Genetic Database Offers New Hope for Shad & River Herring

Shad; Credit: Fish and Wildlife Service

ASMFC & USGS Announce Research Partnership

This article was originally published in The Wild Oceans Horizon newsletter and was reprinted with permission. View the latest issue and past issues of The Wild Oceans Horizon. Top image: shad, photo via the U.S. Fish and Wildlife Service.

The 2020 Atlantic States Marine Fisheries Commission (ASMFC) American shad stock assessment poses more questions than it answers. The coastwide metapopulation of this iconic fish (an abundant food source during colonial times harvested by George Washington himself) remains at all-time lows. Of the 23 stocks evaluated, stock status is unknown for 15 of them. Four major systems (the Connecticut, Hudson, Delaware, and Potomac Rivers) are either depleted or experiencing unsustainable levels of mortality. The causes are uncertain.

A new partnership between the ASMFC and the United States Geological Survey (USGS) Leetown Science Center in West Virginia aims to address critical information gaps. The Alosine Genetic Stock Identification and Tissue Repository Project, led by USGS Research Biologist Miluska Olivera-Hyde and Research Ecologist David Kazyak, will use genomic markers to build and expand baseline information for American shad as well as two depleted river herring species, alewife and blueback herring. (“Alosine” is a term used for the group of anadromous herrings that includes shad and river herring.) The result of their work will be a database representing fish from river systems throughout the Atlantic coast.

Shad and river herring spawn in their home river systems, and the young juveniles leave the river within their first year to spend the next 3-5 years at sea, joining with schools from other rivers. Although directed ocean fisheries for American shad have been prohibited since 2005, and there are no directed ocean fisheries for river herring, alosines are taken incidentally by fisheries targeting other species. Both the Mid-Atlantic and New England Fishery Management Councils have implemented shad and river herring bycatch caps for high-volume fisheries targeting Atlantic mackerel and Atlantic herring. However, the conservation efficacy of these caps remains uncertain because fishery mangers lack data about the individual shad and river herring populations comprising the bycatch.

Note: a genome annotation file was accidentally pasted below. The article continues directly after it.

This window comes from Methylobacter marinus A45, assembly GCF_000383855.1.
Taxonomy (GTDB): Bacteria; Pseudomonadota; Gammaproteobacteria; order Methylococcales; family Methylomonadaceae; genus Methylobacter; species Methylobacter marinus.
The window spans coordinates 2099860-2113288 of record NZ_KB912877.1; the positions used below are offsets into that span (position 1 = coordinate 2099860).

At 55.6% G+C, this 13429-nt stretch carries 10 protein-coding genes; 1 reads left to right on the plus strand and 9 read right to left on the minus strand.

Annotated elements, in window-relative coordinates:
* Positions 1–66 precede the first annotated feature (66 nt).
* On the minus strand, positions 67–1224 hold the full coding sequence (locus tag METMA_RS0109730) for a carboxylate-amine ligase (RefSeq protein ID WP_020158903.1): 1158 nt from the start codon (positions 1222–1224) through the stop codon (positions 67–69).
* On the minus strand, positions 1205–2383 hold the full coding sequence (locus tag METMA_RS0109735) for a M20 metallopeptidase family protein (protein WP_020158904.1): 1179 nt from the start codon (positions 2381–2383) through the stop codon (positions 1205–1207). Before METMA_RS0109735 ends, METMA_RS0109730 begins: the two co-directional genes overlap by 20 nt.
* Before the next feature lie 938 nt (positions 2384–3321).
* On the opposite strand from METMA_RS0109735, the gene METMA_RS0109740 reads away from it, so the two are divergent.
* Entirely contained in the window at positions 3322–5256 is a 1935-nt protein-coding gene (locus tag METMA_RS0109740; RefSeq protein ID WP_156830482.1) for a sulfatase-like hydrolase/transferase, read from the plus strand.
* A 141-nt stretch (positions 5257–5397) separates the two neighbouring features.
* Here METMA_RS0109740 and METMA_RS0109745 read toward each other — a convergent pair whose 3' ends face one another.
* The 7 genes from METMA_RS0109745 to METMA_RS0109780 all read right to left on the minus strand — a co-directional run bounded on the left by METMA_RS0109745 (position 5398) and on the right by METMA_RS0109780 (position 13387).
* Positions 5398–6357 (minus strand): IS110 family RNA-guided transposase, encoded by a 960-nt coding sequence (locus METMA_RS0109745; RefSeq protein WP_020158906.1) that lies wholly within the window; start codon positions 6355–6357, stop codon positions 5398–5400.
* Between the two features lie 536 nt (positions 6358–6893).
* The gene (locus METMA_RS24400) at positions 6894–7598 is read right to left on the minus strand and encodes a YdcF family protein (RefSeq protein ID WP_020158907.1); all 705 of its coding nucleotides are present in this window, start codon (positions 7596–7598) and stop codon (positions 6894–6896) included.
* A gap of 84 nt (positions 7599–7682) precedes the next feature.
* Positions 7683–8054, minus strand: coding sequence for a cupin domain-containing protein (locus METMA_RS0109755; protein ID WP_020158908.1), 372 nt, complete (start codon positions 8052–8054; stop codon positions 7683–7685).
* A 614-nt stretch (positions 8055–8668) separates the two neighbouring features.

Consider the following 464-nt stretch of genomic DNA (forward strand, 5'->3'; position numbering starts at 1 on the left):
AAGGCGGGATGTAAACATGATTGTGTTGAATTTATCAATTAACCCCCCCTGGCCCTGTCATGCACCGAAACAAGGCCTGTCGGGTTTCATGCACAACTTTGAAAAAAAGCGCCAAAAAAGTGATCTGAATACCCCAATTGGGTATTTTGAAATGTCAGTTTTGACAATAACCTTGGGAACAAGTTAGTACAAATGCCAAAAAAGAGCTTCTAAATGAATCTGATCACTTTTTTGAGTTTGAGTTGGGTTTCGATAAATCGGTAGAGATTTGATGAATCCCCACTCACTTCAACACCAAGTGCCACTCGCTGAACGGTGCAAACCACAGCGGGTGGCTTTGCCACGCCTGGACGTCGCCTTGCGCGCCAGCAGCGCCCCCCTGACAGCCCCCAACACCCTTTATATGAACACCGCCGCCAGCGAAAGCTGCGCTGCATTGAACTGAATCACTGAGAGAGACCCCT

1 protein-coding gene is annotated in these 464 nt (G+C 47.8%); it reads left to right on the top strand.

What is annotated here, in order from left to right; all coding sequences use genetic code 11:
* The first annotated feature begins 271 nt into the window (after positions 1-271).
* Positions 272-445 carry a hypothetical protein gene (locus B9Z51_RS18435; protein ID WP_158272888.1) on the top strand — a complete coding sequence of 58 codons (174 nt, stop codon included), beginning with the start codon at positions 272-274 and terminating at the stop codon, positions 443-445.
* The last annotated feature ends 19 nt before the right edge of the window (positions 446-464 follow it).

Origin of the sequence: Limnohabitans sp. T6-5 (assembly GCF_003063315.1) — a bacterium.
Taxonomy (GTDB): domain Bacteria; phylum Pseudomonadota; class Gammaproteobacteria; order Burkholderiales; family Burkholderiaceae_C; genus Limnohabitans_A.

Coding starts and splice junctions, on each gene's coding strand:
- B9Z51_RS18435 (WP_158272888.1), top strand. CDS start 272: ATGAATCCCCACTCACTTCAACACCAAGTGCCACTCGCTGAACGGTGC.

Using genetic analyses to define stock structure and to determine the river system or regional origin of fish taken as bycatch is a high priority research need in the most recent American shad and river herring assessments. Ongoing studies have demonstrated that using genetic analyses to assign incidental catch to individual stocks can reveal which stocks are at greatest risk and can assist fishery managers in prioritizing conservation efforts. [I]

The ASMFC also plans to use the Alosine Repository for reviewing potential Endangered Species Act listings, evaluating stock enhancement programs and validating ageing of specimens.

The ecosystem benefits of restoring alosine stocks along the coast would be far-reaching. Shad and river herring are preyed upon by a wide array of fish, bird and mammal predators from riverine, estuarine and marine waters.

Many commercially and recreationally-important fish, from largemouth bass to striped bass, bluefish to bluefin tuna, depend upon shad and river herring to satisfy their dietary needs. Ospreys and bald eagles keep watch for running shad and river herring to feed their growing young. Shad and river herring also play a vital ecological role in the transfer of nutrients from ocean to inland ecosystems, enhancing aquatic vegetation at the base of the food web. [II]

River herring and shad runs once fueled local coastal economies, supporting recreational and commercial fisheries and driving tourism. Today, most in-river fisheries along the coast have closed because of the low numbers of fish returning to spawn.

If scientists succeed in meeting the project goals, the Alosine Genetic Stock Identification and Tissue Repository Project may provide long-awaited answers to community volunteers who wonder why fish are not returning from sea when they have labored for years to restore spawning habitat and natural stream flow, remove dams and other migration impediments and count returning fish.

With a clearer understanding of bycatch impacts, fishery managers can direct their attention to conserving the stocks most at risk, working in collaboration with coastal communities on efforts to bring back the bountiful river herring and shad runs that are a vital piece of our natural heritage.


Notes

[I] Palkovacs, E. P., D. J. Hasselman, E. E. Argo, S. R. Gephard, K. E. Limburg, D. M. Post, T. F. Schultz, and T. T. Willis. 2013. Combining genetic and demographic information to prioritize conservation efforts for anadromous alewife and blueback herring. Evolutionary Applications 7: 212-226.

[II] Mattocks, S., Hall, C. J., Jordaan, A. 2017. Damming, Lost Connectivity, and the Historical Role of Anadromous Fish in Freshwater Ecosystem Dynamics. BioScience, 67 (8), 713-728. doi: 10.1093/biosci/bix069.

About Pam Lyons Gromen

Pam Lyons Gromen is the executive director of Wild Oceans.

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